* KidSidekick: Han picks one up for part of the trilogy, a StreetUrchin from Nar Shaddaa named Jarik Solo who claims to be a distant relative. [[spoiler:Han figures out quickly that it's not true, but likes him enough to keep him around and allows him to keep the last name]].



* ShoutOut: One of Han's aliases is "Jenos Idanian," an anagram for [[IndianaJones the other most famous movie hero portrayed by Harrison Ford]].

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* ShoutOut: One of Han's aliases is "Jenos Idanian," an anagram for [[IndianaJones [[Franchise/IndianaJones the other most famous movie hero portrayed by Harrison Ford]].



* WarmUpBoss: Bria Tharen intends the Ylesian operation to be this. She argues for her and her troops to be sent in to liberate it, partly for ideological reasons and partly in the hopes of recruiting some of the pilgrims, but also because many of her troops are still inexperienced and need to test themselves in real combat before taking on an enemy as deadly as the Empire. [[spoiler:Unfortunately, Durga had already anticipated this and buffed up Ylesia's defenses by hiring a private military firm to secure the place. The Rebels still win the battle, but it's bloodier than expected]].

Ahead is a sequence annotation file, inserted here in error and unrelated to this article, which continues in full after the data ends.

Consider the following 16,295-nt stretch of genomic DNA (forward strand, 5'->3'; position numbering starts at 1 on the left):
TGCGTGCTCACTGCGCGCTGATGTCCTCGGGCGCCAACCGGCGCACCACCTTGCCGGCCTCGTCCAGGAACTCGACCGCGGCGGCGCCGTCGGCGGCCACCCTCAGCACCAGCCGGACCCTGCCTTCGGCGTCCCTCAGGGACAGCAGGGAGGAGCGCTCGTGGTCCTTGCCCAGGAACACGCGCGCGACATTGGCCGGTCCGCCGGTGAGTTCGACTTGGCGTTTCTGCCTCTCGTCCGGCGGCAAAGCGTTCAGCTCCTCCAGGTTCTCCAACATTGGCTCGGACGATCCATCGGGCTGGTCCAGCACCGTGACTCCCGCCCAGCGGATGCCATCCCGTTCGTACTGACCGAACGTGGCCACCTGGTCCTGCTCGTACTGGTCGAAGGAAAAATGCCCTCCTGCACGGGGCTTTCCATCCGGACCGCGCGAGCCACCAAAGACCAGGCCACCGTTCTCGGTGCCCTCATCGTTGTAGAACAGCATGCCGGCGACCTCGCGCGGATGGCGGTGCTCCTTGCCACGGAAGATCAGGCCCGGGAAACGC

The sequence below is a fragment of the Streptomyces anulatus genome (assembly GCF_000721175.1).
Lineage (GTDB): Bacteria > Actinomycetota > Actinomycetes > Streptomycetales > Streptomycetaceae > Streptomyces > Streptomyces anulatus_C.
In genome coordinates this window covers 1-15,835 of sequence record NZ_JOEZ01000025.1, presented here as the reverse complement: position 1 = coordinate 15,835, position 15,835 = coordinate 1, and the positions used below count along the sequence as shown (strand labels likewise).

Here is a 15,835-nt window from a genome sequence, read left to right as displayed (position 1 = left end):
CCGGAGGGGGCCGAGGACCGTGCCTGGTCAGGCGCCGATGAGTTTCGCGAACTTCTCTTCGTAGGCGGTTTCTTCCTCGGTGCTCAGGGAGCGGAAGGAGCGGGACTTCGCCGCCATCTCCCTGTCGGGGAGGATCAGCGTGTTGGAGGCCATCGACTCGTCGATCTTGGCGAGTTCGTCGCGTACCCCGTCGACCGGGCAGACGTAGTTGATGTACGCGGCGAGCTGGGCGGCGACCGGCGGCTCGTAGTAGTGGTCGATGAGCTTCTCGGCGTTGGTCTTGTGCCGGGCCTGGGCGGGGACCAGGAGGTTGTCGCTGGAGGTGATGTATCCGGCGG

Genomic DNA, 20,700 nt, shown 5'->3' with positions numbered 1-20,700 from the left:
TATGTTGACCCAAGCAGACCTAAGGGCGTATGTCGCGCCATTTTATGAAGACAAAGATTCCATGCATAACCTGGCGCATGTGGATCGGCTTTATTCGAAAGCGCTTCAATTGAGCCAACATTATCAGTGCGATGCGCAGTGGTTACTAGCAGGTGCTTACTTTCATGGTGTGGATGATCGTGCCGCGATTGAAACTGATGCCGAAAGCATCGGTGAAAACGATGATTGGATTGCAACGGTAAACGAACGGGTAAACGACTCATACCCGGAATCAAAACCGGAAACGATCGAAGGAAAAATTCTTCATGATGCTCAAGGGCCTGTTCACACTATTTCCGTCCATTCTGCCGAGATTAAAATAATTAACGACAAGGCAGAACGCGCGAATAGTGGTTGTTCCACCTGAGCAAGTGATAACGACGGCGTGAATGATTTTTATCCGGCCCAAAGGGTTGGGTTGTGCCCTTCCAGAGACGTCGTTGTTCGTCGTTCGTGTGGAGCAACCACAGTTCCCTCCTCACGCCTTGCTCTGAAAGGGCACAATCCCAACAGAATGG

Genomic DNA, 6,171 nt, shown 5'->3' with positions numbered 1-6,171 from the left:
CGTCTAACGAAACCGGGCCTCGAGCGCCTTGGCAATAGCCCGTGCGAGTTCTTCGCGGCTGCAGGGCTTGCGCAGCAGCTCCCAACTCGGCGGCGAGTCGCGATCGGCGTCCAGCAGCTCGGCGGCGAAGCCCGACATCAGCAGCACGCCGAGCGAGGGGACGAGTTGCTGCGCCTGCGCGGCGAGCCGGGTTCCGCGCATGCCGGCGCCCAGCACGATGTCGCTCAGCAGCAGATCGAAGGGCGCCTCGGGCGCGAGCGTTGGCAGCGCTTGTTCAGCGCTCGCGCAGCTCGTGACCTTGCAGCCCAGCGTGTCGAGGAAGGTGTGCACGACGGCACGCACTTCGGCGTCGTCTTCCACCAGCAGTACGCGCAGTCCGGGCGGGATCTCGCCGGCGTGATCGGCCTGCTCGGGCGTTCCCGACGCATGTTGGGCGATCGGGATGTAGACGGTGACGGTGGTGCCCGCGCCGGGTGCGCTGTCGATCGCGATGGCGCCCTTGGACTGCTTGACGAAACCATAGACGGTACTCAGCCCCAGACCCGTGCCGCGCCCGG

* WretchedHive: Par for the course in Star Wars. The one we see the most is Nar Shaddaa, the "smugglers' moon" orbiting the Hutt homeworld, where Han and most of the other smugglers employed by the Hutts make their home. It's so bad that the Imperials decide at one point to destroy the entire surface from orbit (see Orbital Bombardment above) as a demonstration of their getting tough on crime. And then there's Mos Eisley, the trope namer.

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* WretchedHive: Par for the course in Star Wars. The one we see the most is Nar Shaddaa, the "smugglers' moon" orbiting the Hutt homeworld, homeworld of the Hutts, where Han and most of the other smugglers employed by the Hutts them make their home. It's so bad that the Imperials decide at one point to destroy the entire surface from orbit (see Orbital Bombardment above) as a demonstration of their getting tough on crime. And then there's Mos Eisley, the trope namer.
24th Oct '17 9:39:42 AM Viper16
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* FromNobodyToNightmare: Bria Tharen is this, from the point of view of the t'landa Til and their Besadii overlords. At the beginning of the trilogy, she's just one nondescript pilgrim out of thousands. By the end of the first book, she's [[spoiler:indirectly caused Han Solo, Muurgh, and Mrovv to escape with her, stealing a number of the high priest's precious valuables and killing the Hutt overseer of the colony]]. By the ''third'' book, she's become a Rebel Commander whose squadron specializes in freeing slaves and gives no quarter to their owners. And by the end of that book, [[spoiler:she and an entire Rebel force come back to Ylesia and destroy the entire operation for good, along with Besadii's main source of income. Making matters even worse is that Besadii overlord Durga had just had to indebt himself further and further to underworld kingpin Xizor by asking him for help and protection against her raids, and he was planning to pay off his debt by sharing Ylesian profits: with that option gone, any hope of keeping his independence from Xizor is gone, and he becomes little more than another one of his underlings]].

to: